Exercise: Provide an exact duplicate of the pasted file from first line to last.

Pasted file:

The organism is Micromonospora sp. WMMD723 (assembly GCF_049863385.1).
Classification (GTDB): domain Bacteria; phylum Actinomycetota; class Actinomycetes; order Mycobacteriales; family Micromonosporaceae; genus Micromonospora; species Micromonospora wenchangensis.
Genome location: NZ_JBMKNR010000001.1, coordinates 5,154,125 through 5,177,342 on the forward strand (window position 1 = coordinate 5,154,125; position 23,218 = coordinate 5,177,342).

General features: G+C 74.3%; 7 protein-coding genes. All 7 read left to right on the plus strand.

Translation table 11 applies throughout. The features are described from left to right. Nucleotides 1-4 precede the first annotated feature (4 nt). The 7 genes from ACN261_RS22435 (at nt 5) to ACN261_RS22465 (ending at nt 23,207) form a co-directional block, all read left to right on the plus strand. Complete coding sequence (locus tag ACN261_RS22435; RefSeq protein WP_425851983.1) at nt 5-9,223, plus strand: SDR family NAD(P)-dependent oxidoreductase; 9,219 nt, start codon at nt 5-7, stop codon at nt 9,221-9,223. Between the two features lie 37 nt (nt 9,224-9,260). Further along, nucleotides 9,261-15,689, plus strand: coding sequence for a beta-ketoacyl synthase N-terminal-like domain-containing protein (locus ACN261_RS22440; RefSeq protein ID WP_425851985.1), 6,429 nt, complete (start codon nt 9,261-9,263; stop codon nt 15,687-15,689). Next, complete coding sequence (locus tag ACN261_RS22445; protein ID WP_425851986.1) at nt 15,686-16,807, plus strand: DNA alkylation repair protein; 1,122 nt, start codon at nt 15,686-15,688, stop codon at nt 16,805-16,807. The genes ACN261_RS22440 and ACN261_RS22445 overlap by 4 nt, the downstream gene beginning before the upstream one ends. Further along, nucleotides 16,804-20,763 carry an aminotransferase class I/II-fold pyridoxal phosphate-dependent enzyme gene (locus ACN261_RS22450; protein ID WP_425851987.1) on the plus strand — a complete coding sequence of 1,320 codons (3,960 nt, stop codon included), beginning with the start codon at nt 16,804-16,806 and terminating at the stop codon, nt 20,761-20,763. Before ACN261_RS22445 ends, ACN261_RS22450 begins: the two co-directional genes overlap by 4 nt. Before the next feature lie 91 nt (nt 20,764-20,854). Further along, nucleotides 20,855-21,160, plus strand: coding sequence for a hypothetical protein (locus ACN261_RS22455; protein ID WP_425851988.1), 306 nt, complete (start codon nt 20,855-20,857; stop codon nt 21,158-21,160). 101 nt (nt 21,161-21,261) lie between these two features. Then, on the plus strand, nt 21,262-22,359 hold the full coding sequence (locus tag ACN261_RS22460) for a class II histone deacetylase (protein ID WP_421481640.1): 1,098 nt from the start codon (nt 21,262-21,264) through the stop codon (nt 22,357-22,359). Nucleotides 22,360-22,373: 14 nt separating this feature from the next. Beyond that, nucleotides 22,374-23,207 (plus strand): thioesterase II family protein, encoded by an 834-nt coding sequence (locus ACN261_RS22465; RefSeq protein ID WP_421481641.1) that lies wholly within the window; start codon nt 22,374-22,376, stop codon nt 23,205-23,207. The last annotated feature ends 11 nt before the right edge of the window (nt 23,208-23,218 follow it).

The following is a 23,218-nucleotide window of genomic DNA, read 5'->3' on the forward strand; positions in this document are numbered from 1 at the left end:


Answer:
The organism is Micromonospora sp. WMMD723 (assembly GCF_049863385.1).
Classification (GTDB): domain Bacteria; phylum Actinomycetota; class Actinomycetes; order Mycobacteriales; family Micromonosporaceae; genus Micromonospora; species Micromonospora wenchangensis.
Genome location: NZ_JBMKNR010000001.1, coordinates 5,154,125 through 5,177,342 on the forward strand (window position 1 = coordinate 5,154,125; position 23,218 = coordinate 5,177,342).

General features: G+C 74.3%; 7 protein-coding genes. All 7 read left to right on the plus strand.

Translation table 11 applies throughout. The features are described from left to right. Nucleotides 1-4 precede the first annotated feature (4 nt). The 7 genes from ACN261_RS22435 (at nt 5) to ACN261_RS22465 (ending at nt 23,207) form a co-directional block, all read left to right on the plus strand. Complete coding sequence (locus tag ACN261_RS22435; RefSeq protein WP_425851983.1) at nt 5-9,223, plus strand: SDR family NAD(P)-dependent oxidoreductase; 9,219 nt, start codon at nt 5-7, stop codon at nt 9,221-9,223. Between the two features lie 37 nt (nt 9,224-9,260). Further along, nucleotides 9,261-15,689, plus strand: coding sequence for a beta-ketoacyl synthase N-terminal-like domain-containing protein (locus ACN261_RS22440; RefSeq protein ID WP_425851985.1), 6,429 nt, complete (start codon nt 9,261-9,263; stop codon nt 15,687-15,689). Next, complete coding sequence (locus tag ACN261_RS22445; protein ID WP_425851986.1) at nt 15,686-16,807, plus strand: DNA alkylation repair protein; 1,122 nt, start codon at nt 15,686-15,688, stop codon at nt 16,805-16,807. The genes ACN261_RS22440 and ACN261_RS22445 overlap by 4 nt, the downstream gene beginning before the upstream one ends. Further along, nucleotides 16,804-20,763 carry an aminotransferase class I/II-fold pyridoxal phosphate-dependent enzyme gene (locus ACN261_RS22450; protein ID WP_425851987.1) on the plus strand — a complete coding sequence of 1,320 codons (3,960 nt, stop codon included), beginning with the start codon at nt 16,804-16,806 and terminating at the stop codon, nt 20,761-20,763. Before ACN261_RS22445 ends, ACN261_RS22450 begins: the two co-directional genes overlap by 4 nt. Before the next feature lie 91 nt (nt 20,764-20,854). Further along, nucleotides 20,855-21,160, plus strand: coding sequence for a hypothetical protein (locus ACN261_RS22455; protein ID WP_425851988.1), 306 nt, complete (start codon nt 20,855-20,857; stop codon nt 21,158-21,160). 101 nt (nt 21,161-21,261) lie between these two features. Then, on the plus strand, nt 21,262-22,359 hold the full coding sequence (locus tag ACN261_RS22460) for a class II histone deacetylase (protein ID WP_421481640.1): 1,098 nt from the start codon (nt 21,262-21,264) through the stop codon (nt 22,357-22,359). Nucleotides 22,360-22,373: 14 nt separating this feature from the next. Beyond that, nucleotides 22,374-23,207 (plus strand): thioesterase II family protein, encoded by an 834-nt coding sequence (locus ACN261_RS22465; RefSeq protein ID WP_421481641.1) that lies wholly within the window; start codon nt 22,374-22,376, stop codon nt 23,205-23,207. The last annotated feature ends 11 nt before the right edge of the window (nt 23,208-23,218 follow it).

The following is a 23,218-nucleotide window of genomic DNA, read 5'->3' on the forward strand; positions in this document are numbered from 1 at the left end: